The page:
Still there is some weird comfort in knowing that one can Google every configuration of how we will cross the country with the exception of going by camel. Weird because the internet is paradoxically home and an alien space craft the longer we traffic in it. A Niagra Falls of the utterly inane and, at the same time, the utterly absorbing, so that when we leave life on the screen we are reminded—most of us are reminded—that it is virtual. Unreal.
It is also the Great Facilitator to resisting work. Somehow I feel as though sending an email is the same as getting work done when most of the time after clicking “send” what I’ve really done is just contributed to the debris of inner space. Compounded by the ability to pull up whole threads of emails, one can show definitively (in a cyber kind of way) that WORK HAS BEEN DONE. Not so. Work has been delayed, flayed, held up under fluorescent lights as a monument to the similitude of work, of thought, of even, perhaps, real connection. Email is where we go to avoid work or at least delay it. It elevates TO, FROM, RE, SENT to a scream of productivity and self-importance. Some offices, I’ve heard, have a quiet competition going on to see how long one can avoid talking to another, live person.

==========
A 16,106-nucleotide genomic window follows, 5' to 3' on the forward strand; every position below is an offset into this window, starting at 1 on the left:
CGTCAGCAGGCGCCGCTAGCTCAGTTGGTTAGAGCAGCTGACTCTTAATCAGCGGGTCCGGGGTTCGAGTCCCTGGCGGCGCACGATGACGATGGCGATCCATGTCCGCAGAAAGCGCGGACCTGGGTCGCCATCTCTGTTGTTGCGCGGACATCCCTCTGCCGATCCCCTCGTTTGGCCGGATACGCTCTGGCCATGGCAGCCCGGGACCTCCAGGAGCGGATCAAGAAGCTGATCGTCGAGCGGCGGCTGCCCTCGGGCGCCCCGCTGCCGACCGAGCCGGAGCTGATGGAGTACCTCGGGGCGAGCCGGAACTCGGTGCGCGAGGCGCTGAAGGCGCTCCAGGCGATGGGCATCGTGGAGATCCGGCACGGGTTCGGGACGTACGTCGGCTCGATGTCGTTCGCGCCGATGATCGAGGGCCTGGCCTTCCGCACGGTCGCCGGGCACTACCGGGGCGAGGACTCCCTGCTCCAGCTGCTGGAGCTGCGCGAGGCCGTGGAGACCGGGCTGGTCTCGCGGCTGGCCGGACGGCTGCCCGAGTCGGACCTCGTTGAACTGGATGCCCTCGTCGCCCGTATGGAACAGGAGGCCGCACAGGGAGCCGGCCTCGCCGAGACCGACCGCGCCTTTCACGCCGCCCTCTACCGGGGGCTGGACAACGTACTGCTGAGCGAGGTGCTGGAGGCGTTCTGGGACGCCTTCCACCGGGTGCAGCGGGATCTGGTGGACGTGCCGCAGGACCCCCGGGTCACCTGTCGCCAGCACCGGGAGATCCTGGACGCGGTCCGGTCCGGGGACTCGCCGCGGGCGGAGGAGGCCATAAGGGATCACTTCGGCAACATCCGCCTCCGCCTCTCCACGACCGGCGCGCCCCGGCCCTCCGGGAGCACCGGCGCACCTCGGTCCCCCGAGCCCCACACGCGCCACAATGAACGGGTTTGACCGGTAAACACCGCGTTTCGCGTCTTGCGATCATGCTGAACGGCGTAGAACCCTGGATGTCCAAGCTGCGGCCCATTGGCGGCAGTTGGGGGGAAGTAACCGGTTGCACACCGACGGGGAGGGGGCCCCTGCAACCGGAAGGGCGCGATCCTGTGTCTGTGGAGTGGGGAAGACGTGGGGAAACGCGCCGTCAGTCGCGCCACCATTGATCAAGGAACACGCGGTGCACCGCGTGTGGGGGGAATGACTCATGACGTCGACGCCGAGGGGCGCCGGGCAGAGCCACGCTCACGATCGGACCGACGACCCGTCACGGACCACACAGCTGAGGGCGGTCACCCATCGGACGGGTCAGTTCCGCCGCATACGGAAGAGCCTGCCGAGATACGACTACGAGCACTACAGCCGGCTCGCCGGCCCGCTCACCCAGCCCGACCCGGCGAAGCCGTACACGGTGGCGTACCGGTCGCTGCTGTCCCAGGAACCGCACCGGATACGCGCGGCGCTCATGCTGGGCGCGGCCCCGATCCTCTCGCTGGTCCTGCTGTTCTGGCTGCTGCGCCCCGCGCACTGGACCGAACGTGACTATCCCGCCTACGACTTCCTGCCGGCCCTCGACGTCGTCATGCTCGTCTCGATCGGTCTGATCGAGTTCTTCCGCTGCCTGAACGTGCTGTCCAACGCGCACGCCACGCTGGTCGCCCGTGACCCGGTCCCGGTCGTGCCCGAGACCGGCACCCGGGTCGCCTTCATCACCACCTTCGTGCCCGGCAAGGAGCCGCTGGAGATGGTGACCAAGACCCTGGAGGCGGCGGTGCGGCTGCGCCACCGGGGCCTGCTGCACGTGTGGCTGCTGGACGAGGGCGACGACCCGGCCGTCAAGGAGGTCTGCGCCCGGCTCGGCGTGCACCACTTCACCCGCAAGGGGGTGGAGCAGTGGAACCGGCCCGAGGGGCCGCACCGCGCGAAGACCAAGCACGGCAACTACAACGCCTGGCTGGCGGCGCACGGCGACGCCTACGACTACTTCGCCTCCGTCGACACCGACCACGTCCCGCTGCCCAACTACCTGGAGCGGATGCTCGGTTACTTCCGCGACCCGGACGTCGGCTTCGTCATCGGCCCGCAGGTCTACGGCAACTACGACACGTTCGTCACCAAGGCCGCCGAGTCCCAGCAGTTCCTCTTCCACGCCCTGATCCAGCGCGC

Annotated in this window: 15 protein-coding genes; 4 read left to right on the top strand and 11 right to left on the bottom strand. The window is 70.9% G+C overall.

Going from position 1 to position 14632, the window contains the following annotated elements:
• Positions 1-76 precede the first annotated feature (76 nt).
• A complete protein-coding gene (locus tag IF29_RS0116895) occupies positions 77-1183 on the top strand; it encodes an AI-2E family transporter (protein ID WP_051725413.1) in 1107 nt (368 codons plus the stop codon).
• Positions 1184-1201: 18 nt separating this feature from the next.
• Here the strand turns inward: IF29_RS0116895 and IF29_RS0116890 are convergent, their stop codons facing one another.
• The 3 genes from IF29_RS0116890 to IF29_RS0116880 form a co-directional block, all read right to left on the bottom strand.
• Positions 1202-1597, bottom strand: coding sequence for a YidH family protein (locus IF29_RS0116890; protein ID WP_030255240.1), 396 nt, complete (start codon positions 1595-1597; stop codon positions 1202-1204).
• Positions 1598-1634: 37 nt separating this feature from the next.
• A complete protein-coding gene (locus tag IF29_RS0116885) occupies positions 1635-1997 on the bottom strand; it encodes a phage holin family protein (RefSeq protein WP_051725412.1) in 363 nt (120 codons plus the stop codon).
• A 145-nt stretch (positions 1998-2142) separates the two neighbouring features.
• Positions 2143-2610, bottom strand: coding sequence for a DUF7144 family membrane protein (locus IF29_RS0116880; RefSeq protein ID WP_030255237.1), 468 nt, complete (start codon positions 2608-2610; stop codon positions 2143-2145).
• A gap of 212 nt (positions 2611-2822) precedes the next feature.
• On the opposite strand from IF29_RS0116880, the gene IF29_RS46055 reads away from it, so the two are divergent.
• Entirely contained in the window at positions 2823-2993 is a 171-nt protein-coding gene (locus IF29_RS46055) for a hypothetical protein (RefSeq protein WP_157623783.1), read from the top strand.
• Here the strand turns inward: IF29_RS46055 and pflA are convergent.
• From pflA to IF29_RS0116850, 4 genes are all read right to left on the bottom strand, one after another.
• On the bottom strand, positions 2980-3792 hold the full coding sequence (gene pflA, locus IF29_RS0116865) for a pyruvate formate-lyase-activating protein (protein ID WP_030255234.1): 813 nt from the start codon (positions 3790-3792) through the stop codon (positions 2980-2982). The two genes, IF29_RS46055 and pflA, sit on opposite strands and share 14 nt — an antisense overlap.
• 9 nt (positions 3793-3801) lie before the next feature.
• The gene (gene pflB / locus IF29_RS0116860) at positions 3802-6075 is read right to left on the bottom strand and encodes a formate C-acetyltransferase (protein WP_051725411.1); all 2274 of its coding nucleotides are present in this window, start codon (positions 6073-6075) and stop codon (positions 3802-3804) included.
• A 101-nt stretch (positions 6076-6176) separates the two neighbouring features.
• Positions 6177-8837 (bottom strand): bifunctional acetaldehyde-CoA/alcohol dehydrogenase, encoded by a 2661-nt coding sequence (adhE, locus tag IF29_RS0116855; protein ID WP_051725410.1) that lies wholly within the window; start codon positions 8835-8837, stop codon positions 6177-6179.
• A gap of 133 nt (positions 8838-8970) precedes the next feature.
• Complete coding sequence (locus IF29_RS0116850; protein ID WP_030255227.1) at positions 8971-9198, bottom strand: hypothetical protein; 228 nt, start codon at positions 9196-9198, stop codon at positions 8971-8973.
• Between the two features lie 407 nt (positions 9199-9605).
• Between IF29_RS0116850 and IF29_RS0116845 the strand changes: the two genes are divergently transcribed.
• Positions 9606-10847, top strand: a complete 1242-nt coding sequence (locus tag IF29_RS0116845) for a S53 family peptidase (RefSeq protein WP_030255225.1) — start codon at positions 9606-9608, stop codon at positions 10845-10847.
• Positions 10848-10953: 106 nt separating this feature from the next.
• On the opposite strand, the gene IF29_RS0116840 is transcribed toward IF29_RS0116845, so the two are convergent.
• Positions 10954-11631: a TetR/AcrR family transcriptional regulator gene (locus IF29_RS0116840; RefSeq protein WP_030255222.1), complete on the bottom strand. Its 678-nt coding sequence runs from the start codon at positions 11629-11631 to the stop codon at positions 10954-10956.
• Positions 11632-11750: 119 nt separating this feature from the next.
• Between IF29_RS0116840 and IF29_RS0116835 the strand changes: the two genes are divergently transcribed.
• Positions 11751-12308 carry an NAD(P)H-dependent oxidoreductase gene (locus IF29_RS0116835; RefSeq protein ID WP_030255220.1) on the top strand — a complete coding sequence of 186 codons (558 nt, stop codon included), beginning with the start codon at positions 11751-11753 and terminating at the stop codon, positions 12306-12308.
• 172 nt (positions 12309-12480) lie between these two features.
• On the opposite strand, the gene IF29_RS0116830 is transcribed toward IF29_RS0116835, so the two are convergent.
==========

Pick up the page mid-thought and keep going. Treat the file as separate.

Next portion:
I have a theory: here, at the end of the year 2010, the majority of us are so damn happy to think of ourselves as on what we use to call the “superhighway,” and no longer trying to figure out why we can’t get a dial tone on our AOL, that we are now doing what we always do. We are digging in, making the collective groove that, as in unbridled “growth,” as in trickle down economics, as in the discovery of the wheel, for god’s sake, will eventually turn out to be a problem so acute that we are sitting around with our thumb up our ass and some long-haired pinko commie fag will have to batter us over the head for two decades to get us to wake up and smell the coffee. As in global warming.
My burrito rings. It is Cheryl, upstairs.
“Where are you?”
I want to tell her somewhere over the news now pulsing on Comcast, our server of choice, about missile strikes inside Pakistan and how short weekly bouts of eccentric exercise may offer big health improvements, according to a story in the LA Times. http://articles.latimes.com/keyword/news
“Still on the computer. Google maps. I’ll print it out and be right up.”